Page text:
The idea that anyone can be a Jedi remains intact in TLJ. Nothing in TROS changes that. Sure we find out that Rey is someone, but we also find out that her parents were not. So whatever abilities she inherited from her grandfather skipped a generation. Who your parents are does not dictate who you have to be. Anyone can be a Jedi. Anyone can be a Sith. If anything we see in TROS that because Rey is a Palatine does not mean she must be a Sith, a similar and yet opposite message from TLJ and very complimentary. They both further the narrative that we each make our own destiny. Nothing is pre-ordained by our parentage.

It really resets the Skywalker saga. I’ve noticed that there is this idea out there that you have to have force sensitivity in your family to be a Jedi. In TPM and Clone Wars that is firmly established to NOT be the case. None of these great Jedi we see had children to pass on their powers. Each one was effectively the last of their line. Then along comes Anakin and breaks the rules, marries Padme, and they have twins and both twins are strong with the force. While I think Lucas reconned it (Leia was originally 16 and Luke 19) to make them siblings, what you see of Leia in ANH shows someone strong willed. Even Vader can’t get out of her what she did with the Death Star plans. But Rey is not a Skywalker. She is not from a Jedi family. Yet she becomes a Jedi… she takes on the Skywalker name, claiming the Skywalker parentage. She does not become a Sith, which is her parentage. So TROS reframes anyone can become a Jedi into even a Sith descendant can become a Jedi. So the TROS story only enhances the anyone can become a Jedi theme from TLJ. Why? Because JJ didn’t set out to recton or change anything in TLJ, but to carry the story forward in a new way.

Post
#1428613
Topic
In defense of Rey Palpatine in <em>The Rise of Skywalker</em>, and why I do not think it undermines her arc in <em>The Last Jedi</em>.
Time

SparkySywer said:

act on instinct said:

SparkySywer said:

Either way, if he was manipulating her here, why not go with the Palpatine manipulation right off the bat? Pull the same stuff he says in TRoS instead of waiting a year?

Kylo didn’t know by then, Palpatine told him on Exegol. If anything the question becomes why did Palpatine do the waiting.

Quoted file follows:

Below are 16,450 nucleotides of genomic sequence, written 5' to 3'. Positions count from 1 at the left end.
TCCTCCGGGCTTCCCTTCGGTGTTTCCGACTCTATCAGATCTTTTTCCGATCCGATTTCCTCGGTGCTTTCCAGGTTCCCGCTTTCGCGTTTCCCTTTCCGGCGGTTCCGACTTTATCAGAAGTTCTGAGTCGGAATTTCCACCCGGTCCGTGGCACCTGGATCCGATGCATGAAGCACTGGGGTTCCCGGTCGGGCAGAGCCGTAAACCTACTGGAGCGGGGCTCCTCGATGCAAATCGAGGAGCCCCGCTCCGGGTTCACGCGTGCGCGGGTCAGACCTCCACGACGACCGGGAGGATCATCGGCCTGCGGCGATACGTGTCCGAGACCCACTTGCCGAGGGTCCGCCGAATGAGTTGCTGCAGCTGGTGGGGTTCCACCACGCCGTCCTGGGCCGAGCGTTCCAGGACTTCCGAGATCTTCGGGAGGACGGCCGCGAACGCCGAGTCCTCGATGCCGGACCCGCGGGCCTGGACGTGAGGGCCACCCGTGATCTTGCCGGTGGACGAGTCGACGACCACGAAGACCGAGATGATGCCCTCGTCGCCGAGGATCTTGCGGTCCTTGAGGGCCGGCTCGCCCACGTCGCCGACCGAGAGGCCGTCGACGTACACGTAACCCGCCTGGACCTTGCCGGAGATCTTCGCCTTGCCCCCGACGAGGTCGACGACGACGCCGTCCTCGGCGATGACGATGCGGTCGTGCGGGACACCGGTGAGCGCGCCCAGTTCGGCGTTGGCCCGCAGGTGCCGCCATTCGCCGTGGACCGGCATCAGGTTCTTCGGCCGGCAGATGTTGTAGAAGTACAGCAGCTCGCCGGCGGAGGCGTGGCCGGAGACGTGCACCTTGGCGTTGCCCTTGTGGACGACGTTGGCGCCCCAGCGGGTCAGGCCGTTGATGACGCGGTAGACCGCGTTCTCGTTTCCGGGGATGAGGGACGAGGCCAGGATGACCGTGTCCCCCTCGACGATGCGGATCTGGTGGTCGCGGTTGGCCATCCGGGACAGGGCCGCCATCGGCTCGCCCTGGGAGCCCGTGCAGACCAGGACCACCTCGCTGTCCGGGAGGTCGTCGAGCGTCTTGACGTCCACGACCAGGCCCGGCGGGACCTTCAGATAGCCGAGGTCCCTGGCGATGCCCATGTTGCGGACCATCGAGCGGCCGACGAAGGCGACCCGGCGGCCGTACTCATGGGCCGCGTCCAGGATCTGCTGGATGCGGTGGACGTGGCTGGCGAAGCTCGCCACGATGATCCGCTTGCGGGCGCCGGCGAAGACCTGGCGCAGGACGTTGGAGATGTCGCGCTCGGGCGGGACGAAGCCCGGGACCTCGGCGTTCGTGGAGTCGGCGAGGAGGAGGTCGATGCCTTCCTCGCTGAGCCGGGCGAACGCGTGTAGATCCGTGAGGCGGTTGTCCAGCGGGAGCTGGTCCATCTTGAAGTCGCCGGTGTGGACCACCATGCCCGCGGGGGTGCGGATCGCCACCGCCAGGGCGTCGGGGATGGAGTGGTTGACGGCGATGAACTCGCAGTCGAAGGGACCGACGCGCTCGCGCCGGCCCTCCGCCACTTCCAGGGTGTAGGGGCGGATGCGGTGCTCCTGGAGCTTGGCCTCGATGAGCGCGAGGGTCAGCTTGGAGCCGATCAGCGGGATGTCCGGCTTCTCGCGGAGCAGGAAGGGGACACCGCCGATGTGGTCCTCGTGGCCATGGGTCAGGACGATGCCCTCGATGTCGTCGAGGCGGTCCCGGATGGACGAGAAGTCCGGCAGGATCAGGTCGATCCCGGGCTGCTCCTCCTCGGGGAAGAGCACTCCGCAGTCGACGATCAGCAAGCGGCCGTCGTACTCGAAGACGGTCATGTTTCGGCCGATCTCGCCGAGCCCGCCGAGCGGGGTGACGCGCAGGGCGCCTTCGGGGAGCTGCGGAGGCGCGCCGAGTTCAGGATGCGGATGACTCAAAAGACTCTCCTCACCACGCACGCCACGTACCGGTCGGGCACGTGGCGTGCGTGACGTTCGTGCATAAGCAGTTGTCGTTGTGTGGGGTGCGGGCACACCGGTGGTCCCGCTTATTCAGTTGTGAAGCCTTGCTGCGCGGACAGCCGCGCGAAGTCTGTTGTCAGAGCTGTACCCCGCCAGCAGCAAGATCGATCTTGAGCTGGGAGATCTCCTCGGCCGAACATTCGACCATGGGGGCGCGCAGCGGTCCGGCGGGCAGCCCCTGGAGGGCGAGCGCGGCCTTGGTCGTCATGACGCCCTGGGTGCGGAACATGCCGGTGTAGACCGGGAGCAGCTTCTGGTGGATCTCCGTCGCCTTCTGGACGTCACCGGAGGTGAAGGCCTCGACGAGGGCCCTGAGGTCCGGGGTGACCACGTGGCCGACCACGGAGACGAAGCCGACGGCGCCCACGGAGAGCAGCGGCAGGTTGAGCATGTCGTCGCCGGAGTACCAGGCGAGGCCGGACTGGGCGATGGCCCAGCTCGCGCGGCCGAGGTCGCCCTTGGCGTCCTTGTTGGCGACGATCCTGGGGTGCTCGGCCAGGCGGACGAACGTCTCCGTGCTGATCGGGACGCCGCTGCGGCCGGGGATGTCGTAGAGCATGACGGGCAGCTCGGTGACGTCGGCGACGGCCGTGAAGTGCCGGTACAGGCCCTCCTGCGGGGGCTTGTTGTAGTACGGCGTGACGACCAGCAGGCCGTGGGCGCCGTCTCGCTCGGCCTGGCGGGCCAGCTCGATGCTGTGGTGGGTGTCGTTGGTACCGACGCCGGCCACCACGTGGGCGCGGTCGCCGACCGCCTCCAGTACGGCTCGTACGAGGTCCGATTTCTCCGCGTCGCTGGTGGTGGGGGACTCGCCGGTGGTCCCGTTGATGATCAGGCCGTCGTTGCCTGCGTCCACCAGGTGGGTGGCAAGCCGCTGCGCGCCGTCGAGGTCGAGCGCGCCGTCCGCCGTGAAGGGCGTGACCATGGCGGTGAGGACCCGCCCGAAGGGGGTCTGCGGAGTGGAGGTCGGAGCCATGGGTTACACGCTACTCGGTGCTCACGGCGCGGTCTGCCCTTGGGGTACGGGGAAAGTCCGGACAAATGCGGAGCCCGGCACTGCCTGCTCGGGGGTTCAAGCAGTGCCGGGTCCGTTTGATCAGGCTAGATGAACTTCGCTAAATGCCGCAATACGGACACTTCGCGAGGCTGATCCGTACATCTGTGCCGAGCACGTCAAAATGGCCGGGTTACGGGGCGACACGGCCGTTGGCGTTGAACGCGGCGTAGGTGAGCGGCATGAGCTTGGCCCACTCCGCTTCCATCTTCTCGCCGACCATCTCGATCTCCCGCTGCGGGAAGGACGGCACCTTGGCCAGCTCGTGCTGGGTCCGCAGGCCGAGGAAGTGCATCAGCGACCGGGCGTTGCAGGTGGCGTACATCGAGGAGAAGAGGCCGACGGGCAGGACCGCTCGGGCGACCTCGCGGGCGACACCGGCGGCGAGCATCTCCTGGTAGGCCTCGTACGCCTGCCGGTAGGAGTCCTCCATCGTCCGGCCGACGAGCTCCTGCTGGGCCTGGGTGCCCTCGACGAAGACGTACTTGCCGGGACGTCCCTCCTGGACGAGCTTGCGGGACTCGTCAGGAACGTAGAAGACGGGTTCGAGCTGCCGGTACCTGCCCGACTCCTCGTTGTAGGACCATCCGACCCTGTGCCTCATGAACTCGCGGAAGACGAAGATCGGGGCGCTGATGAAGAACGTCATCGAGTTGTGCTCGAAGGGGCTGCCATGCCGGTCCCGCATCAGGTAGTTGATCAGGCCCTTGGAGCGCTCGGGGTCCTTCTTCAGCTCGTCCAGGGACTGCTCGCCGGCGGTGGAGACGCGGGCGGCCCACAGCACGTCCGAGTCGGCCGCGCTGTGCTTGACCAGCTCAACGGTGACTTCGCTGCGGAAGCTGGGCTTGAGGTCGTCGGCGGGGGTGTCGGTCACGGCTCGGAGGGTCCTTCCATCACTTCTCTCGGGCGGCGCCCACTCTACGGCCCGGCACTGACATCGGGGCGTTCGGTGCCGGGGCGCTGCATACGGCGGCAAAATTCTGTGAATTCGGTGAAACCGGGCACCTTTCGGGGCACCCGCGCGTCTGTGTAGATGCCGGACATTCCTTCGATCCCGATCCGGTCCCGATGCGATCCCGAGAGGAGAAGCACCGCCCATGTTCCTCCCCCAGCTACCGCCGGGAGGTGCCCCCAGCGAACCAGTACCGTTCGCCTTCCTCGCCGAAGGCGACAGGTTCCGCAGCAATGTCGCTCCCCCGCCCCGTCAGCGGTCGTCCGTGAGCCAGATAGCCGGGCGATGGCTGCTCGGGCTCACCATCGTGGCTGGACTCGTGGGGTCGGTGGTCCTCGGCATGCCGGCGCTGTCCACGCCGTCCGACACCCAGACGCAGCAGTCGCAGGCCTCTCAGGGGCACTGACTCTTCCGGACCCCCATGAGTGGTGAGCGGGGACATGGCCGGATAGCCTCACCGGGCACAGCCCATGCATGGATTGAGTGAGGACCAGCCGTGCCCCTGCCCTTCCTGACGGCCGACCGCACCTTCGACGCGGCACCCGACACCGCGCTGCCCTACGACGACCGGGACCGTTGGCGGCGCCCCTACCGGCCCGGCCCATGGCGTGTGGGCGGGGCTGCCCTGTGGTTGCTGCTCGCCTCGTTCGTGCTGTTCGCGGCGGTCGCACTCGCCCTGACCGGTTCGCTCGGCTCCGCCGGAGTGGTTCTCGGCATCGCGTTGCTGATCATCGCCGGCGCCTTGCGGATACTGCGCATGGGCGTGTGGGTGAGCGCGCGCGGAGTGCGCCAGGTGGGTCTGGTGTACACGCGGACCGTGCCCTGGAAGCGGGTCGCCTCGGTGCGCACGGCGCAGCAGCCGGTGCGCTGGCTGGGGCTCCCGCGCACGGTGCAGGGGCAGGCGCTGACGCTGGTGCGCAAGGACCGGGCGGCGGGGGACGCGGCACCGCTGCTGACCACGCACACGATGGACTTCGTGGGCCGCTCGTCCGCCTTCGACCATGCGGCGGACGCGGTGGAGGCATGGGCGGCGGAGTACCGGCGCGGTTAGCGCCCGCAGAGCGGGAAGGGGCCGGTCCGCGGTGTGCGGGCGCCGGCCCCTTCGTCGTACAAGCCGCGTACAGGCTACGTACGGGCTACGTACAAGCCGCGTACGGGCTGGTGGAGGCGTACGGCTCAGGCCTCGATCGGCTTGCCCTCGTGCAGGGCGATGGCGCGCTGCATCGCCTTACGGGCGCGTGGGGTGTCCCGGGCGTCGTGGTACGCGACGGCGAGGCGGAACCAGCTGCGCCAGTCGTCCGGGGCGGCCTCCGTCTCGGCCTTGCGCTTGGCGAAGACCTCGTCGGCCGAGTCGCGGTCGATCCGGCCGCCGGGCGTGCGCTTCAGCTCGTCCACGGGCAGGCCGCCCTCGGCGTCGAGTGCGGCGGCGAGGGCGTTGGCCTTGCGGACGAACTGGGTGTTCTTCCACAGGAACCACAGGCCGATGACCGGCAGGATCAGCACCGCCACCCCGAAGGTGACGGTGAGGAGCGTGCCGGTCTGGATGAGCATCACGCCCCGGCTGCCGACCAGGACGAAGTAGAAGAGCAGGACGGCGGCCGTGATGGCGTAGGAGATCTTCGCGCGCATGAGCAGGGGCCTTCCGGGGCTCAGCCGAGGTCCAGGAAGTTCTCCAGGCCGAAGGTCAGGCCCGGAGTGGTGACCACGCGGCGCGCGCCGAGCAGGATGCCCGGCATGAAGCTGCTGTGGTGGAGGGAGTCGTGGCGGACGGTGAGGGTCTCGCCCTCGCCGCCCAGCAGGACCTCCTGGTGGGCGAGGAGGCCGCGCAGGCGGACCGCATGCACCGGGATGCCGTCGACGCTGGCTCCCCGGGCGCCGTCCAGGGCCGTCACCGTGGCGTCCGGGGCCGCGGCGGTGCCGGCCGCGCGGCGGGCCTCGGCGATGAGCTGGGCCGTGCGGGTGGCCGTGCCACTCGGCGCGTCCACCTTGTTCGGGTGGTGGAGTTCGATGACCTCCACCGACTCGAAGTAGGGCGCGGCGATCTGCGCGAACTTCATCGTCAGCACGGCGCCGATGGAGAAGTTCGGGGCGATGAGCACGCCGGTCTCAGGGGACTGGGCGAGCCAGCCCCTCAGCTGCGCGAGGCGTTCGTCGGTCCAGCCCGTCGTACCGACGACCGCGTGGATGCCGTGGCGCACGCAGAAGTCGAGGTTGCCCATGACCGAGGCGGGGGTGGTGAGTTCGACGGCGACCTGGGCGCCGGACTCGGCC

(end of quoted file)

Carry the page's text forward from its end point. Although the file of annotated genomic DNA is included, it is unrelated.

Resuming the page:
So then he isn’t lying to manipulate her.

He was using what he knew to manipulate her. Common dark side tactic. An outright lie can be seen through with the force, but something that is true or believed to be true can be a powerful weapon when it is properly twisted.

Post
#1428497
Topic
In defense of Rey Palpatine in <em>The Rise of Skywalker</em>, and why I do not think it undermines her arc in <em>The Last Jedi</em>.
Time

TFA and TLJ give no motive why Rey’s parents left her on Jakku. Kylo implies they sold her for drinking money. But Kylo did no know the truth. We are given no information on why Rey’s parents left her, only guesses before JJ Abrams gives us the facts. Facts often rewrite what we think, but they were true all along. So there is no contradiction about their motives, only rumor vs. truth. We gat that in TLJ with what Luke did to spark Ben’s turn to the dark side. The truth about Rey’s parents just takes longer to reveal. Why? Because that is a key piece of who Rey is and everything blocking her from moving forward in all three stories. But in TROS we get an answer that lets Rey truly move on from it.

Post
#1428235
Topic
In defense of Rey Palpatine in <em>The Rise of Skywalker</em>, and why I do not think it undermines her arc in <em>The Last Jedi</em>.
Time

SparkySywer said:

The way the scene’s shot and the way Adam Driver and Daisy Ridley give their performances, it makes it clear that he’s just getting her to admit what she already knew was true. He may (may) be manipulating her, but he’s not manipulating the truth.

Either way, if he was manipulating her here, why not go with the Palpatine manipulation right off the bat? Pull the same stuff he says in TRoS instead of waiting a year? What happens when Rey finds out she’s not a nobody? Because that’s definitely going to eventually happen.

The ways of Palpatine are mysterious. He both wants to kill Rey and use Rey. This was also true of Luke in the OT.

Yes, Kylo makes Rey admit what she remembers about her parents. She did not know her parents had any connection to anything because they were on the run. JJ had some reason in mind why they didn’t come back for her. Trevorrow’s script did nothing to ever answer that question. JJ returned and found an answer that fit beautifully with both existing films. Palpatine had her parents killed because they were not willing to be used. And as long as Rey was opposing him, he wants her dead. But if she is willing, he can use her. He tells Kylo of her parentage and Kylo tells her. It was unknown before and Kylo uses that knowledge to mess with her yet again. He did it in TLJ with her being a nobody and he did it with her being a previously unknown Palpatine in TROS. The only change to the story of Rey’s past is that she remembered that her parents were running from something. This echoes back to Maz saying that Rey knew her parents were never coming back. When you look at the details of the stories, nothing in TROS conflicts or contradicts or rewrites anything in TLJ.

Post
#1428120
Topic